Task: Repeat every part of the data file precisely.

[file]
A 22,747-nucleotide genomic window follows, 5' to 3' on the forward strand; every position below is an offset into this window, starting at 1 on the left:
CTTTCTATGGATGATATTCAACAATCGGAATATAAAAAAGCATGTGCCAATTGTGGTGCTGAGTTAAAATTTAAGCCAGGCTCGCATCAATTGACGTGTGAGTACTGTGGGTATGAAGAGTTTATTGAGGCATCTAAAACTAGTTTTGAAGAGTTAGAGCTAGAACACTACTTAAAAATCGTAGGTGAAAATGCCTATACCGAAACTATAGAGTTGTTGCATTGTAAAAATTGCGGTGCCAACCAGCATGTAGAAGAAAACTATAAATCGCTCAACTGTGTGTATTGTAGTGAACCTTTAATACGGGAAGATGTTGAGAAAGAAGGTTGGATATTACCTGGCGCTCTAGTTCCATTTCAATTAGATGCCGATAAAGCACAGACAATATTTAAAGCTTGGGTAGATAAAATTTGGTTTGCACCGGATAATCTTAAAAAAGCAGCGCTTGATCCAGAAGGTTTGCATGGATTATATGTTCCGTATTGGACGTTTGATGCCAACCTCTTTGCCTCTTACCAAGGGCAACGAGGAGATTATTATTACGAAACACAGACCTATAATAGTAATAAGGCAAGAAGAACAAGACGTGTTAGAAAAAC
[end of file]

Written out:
A 22,747-nucleotide genomic window follows, 5' to 3' on the forward strand; every position below is an offset into this window, starting at 1 on the left:
CTTTCTATGGATGATATTCAACAATCGGAATATAAAAAAGCATGTGCCAATTGTGGTGCTGAGTTAAAATTTAAGCCAGGCTCGCATCAATTGACGTGTGAGTACTGTGGGTATGAAGAGTTTATTGAGGCATCTAAAACTAGTTTTGAAGAGTTAGAGCTAGAACACTACTTAAAAATCGTAGGTGAAAATGCCTATACCGAAACTATAGAGTTGTTGCATTGTAAAAATTGCGGTGCCAACCAGCATGTAGAAGAAAACTATAAATCGCTCAACTGTGTGTATTGTAGTGAACCTTTAATACGGGAAGATGTTGAGAAAGAAGGTTGGATATTACCTGGCGCTCTAGTTCCATTTCAATTAGATGCCGATAAAGCACAGACAATATTTAAAGCTTGGGTAGATAAAATTTGGTTTGCACCGGATAATCTTAAAAAAGCAGCGCTTGATCCAGAAGGTTTGCATGGATTATATGTTCCGTATTGGACGTTTGATGCCAACCTCTTTGCCTCTTACCAAGGGCAACGAGGAGATTATTATTACGAAACACAGACCTATAATAGTAATAAGGCAAGAAGAACAAGACGTGTTAGAAAAAC